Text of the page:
Concerns and community interests with South Maui Council Member Kelly King present for discussion
The Kihei Community Association meeting opened on Tuesday, January 15th at 6:30 pm, at St. Theresa’s Church Hall.
Mike Moran began the meeting with an acknowledgment of the elected four officers of the new 2019 board of directors, re-elected officers President Mike Moran, Vice President Rob Weltman, Secretary Patricia Stillwell, and first-time Treasurer Jim Sheppard. There was an extension of thanks to all the volunteers who help continue the work of the Association, including a special nod to Rob Weltman and new PR committee member Dez Austin, both of whom are on the public relations committee.
Mike Moran recounted the origin of the Kihei Community Association which was possibly founded in the 1940s, established officers in the 1950s and finally incorporated as a non-profit in 1960.
Special guest Dr. Marsha Green was invited to speak to those attending on the issue of the Navy’s proposal to commence military exercises in environmentally sensitive areas around Hawaii, including Maalaea Bay. Her stance was that the Navy’s proposal should be rejected based on the grounds that it violated already established federal law that protect the humpback whale habitat and a marine animal sanctuary which includes large areas around the Hawaiian archipelago. The shutdown of the federal government has limited communication on the progress of this proposal. Dr. Green encouraged her audience to seek out ways to communicate that a need to extend the discussion about the proposal was absolutely necessary. She ultimately rejected all of the reasons provided by the Navy for the military exercises and provided evidence for her position. Her research can be seen here.
Mary Trotto of Hale Kau Kau spoke on the efforts of the organization to continue to provide food for those in need. She remarked that the amount of food service to homebound residents of South Maui has doubled over the last year. She reminded those present of the 2oth annual fundraiser for Hale Kau Kau, “Sharing the Love”, and hoped all would find the time to attend on February 9th, at the Marriott Wailea, Maui. If attendance was not possible, she encouraged support of Hale Kau Kau through donations.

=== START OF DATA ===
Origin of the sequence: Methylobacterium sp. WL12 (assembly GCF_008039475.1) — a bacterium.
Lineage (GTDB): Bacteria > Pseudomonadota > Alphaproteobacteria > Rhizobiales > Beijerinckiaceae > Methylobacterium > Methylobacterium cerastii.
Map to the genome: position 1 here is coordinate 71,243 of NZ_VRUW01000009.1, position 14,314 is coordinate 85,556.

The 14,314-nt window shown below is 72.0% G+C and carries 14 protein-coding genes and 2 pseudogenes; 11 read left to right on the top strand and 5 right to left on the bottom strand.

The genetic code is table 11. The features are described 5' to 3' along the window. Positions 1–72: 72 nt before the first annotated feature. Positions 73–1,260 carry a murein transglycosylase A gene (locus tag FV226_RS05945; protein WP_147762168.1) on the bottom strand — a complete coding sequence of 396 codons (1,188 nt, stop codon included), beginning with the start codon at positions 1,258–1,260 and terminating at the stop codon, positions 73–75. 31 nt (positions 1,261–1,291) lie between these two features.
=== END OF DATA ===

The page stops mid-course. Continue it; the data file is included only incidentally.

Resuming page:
Mike Moran supported her presentation by remarking that the ongoing food contributions by the Kihei Community Association were greatly appreciated by Hale Kau Kau. “We provide ongoing support,” Moran said. “Everyone gives around Christmas and Thanksgiving, but we provide continual support.”
The KCA gratefully receives food donations at each of its meetings from its members and the community as an “entrance fee”. The KCA then delivers those donations to the Maui Food Bank.
The following items were the community concerns listed by the KCA, represented by Mike Moran.
- Affordable housing – both for ownership and for rental
- The necessity of a homeless shelter in South Maui
- Infrastructure concerns which include multi-modal transportation, the underpass for the upcoming Kihei High School, progressive signal lights, roundabouts, county sewer system expansion, cesspools which were built for Maui Meadows many years ago, the use of recycled wastewater (R-1 water), stormwater controls, etc.
- Environmental issues such as marine water quality in South Maui and recreation concerns regarding the maintenance of county parks in South Maui
Representative Kelly King was present to receive these concerns and answered some questions from the audience about these issues as well as other concerns. An audience member questioned the enforcement of the attendance of council meetings by council members, where absenteeism was noted as particularly high in the foregoing year, as noted by the Kihei Community Association in several past posts. King’s response was that she has established a consequence of being removed from a committee if there are unexcused absences which number five and over. Another concern brought to the floor by a person in attendance was the control, or lack thereof, of rampant firework usage in Maui County. He cited animal stress and dangers to home and community, referencing a house fire which destroyed Kihei families’ homes last year. King responded that while she is in agreement with his concerns, the matter of enforcement of existing county laws against large-scale fireworks is a matter to reserved to the Maui Police Department, which, in turn, responds to leadership by the volunteer police commission appointed by the mayor. Sandy Baz, appointed county manager, also offered his support for this issue and remarked that enforcement is an ongoing concern.